What type of pastor, what type of congregation would you recommend the Stott Award to?

I think pastors who are interested in thinking very deeply about the Christian life, pastors who are oriented toward theology are going to find themselves very much in their elements in the Stott Award. And congregations that are responding well to that sort of pastoring are going to find themselves at home in the Stott Award. Often times we pit theology and pastoral ministry against one another.

How many times have I heard pastors say, “I’m no theologian…” and then continue to say whatever they’re going to say? I would caution us against creating division between local churches and those in theological leadership. Pastors are theological leaders. Whether we like it or not, it’s our job as pastors to shepherd our people in how we think about God, how we talk about God, and how we relate to God.

How we know God and how we experience God’s purposes for our lives is a deeply theological discipline. Pastors who are in tune with the relationship between serious theology and the pastorate would do well in the Stott program. And for pastors who have an inclination toward that relationship but haven’t mined it as deeply, the Stott Award could provide an opportunity for them to ask those questions in a structured format.

Some might ask, “what am I going to get out of this award that I’m not already doing as a pastor?” What would you say?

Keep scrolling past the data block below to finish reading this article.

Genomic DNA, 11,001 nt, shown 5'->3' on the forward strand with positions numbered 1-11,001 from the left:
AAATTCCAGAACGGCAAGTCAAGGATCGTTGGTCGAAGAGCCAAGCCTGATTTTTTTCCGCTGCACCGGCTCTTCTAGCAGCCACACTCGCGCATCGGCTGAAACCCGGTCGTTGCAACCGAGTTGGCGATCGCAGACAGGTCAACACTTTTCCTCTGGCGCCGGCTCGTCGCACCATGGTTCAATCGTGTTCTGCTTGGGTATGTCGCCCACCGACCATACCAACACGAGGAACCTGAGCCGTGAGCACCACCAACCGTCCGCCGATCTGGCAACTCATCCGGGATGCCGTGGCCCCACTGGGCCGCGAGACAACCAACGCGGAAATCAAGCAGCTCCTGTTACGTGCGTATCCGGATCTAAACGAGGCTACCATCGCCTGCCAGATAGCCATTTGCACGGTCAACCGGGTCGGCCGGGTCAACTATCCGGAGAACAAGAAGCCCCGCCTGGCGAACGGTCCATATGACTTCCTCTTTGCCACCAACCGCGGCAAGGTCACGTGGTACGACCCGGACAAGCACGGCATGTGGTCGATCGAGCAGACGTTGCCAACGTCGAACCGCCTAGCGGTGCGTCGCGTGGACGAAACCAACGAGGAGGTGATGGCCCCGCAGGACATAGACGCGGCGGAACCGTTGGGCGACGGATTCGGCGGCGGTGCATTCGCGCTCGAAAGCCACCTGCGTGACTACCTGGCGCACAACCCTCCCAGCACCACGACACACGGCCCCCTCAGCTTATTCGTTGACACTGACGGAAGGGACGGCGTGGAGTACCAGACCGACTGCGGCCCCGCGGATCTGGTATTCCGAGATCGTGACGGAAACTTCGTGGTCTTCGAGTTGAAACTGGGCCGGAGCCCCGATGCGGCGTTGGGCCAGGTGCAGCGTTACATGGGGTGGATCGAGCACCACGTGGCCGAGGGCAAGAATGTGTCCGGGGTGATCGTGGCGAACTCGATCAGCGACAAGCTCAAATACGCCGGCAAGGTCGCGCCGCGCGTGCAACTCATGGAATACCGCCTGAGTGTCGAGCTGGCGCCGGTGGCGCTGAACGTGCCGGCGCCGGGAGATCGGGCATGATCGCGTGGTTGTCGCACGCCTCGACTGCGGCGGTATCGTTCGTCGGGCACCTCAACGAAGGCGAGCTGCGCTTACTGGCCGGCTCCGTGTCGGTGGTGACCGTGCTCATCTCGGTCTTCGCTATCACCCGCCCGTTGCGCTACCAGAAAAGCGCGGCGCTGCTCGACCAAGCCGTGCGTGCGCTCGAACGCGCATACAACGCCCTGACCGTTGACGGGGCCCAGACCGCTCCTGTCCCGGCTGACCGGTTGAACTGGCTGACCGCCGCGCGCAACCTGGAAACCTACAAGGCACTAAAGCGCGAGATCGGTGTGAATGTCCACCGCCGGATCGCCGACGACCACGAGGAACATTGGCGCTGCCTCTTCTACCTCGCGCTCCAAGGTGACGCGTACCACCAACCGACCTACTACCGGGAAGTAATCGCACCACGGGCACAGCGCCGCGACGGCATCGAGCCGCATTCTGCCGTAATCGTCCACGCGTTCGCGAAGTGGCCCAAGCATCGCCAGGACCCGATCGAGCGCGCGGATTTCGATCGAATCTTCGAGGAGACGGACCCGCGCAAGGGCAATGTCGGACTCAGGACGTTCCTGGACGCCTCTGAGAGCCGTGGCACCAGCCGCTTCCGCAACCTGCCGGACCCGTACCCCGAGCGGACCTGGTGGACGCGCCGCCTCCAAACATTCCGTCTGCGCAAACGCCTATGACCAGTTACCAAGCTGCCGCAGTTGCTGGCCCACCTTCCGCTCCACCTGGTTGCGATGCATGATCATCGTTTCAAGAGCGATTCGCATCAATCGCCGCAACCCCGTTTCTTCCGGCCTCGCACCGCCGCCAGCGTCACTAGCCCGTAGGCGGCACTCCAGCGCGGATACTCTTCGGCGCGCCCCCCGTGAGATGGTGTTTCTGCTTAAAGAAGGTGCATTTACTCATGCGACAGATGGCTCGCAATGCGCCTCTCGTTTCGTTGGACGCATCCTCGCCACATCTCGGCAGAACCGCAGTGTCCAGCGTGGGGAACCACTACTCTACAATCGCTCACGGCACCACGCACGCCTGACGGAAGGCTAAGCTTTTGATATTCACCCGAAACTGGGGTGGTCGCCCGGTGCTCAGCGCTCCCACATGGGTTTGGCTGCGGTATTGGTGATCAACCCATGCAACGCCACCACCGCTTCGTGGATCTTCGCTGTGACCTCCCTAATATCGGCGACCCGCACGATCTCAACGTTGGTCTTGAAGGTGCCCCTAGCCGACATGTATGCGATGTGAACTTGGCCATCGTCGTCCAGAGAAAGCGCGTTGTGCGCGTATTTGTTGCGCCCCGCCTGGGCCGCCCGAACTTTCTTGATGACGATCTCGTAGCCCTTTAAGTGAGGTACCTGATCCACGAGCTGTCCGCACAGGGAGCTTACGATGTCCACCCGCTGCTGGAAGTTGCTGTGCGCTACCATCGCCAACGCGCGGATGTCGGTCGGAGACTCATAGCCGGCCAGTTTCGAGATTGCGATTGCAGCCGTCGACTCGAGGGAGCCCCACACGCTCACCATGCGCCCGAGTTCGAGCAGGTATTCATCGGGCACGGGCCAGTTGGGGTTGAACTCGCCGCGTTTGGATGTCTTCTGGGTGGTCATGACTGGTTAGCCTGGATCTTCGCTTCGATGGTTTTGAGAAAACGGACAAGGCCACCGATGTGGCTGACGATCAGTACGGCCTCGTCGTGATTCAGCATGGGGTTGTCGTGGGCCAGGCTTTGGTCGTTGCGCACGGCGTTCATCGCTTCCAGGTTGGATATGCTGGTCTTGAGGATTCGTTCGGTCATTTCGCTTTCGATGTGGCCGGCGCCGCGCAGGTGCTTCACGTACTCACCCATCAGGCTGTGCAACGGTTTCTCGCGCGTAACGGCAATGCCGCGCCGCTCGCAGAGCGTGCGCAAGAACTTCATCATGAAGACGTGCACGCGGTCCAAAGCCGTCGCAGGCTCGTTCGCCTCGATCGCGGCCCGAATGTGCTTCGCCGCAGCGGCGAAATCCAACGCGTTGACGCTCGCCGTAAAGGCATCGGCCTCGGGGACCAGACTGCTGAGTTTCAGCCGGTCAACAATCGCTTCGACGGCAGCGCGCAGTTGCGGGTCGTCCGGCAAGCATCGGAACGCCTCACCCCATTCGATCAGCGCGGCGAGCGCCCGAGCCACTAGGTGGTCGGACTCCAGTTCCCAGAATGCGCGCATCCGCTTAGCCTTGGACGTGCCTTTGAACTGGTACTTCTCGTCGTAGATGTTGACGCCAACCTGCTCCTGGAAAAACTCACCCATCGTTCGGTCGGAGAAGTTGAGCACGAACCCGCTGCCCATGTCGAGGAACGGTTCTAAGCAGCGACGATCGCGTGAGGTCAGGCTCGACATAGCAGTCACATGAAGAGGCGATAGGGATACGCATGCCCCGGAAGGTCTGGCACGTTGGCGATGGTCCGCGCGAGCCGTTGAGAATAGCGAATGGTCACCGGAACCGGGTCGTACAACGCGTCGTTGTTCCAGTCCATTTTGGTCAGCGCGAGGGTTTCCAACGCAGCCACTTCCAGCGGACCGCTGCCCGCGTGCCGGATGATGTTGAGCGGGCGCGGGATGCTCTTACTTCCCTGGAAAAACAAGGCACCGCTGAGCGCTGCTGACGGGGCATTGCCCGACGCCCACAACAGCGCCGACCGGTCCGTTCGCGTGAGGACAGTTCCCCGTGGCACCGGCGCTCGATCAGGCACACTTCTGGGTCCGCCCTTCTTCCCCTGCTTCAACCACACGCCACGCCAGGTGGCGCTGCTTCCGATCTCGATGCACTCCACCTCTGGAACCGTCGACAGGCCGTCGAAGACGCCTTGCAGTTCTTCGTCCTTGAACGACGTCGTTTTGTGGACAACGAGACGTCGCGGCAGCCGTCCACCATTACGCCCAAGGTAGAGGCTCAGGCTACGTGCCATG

One of the best things about the Stott Award is the community that is created. Any pastor that receives the award is placed in a community of five other pastors who are reading the same materials, working through the same model. You’ll spend time reflecting on what you want to do. What are the best ways to do it? Best practices, pitfalls to avoid? What has been really beneficial for me is the networking opportunity: to connect with the Henry Center staff, the award committee, professors in a variety of fields. It has been really rich for me to be able to make those new friendships, cultivate those new relationships, and be renewed. The mid-year consultation is a spectacular way to be able to sit down with a group of really serious thinking Christians and get some charitable and helpful feedback on a sermon series. The average pastor doesn’t get to sit down with leading theologians in North America and receive feedback on a sermon series.

What is your congregation saying about the program?

The Stott Award has provoked significant congregational engagement. There are folks who weren’t as involved who are now more involved. There are folks who are asking questions they’ve never asked before. It has also given our church a chance to live into a new level of hospitality. When you start hosting community events, you embody a welcoming presence in ways that you may not have before. It has been a growing opportunity for a church. It has been a chance to ask new questions and engage in new manifestations of our mission.


Learn more about the John Stott Award for Pastoral Engagement.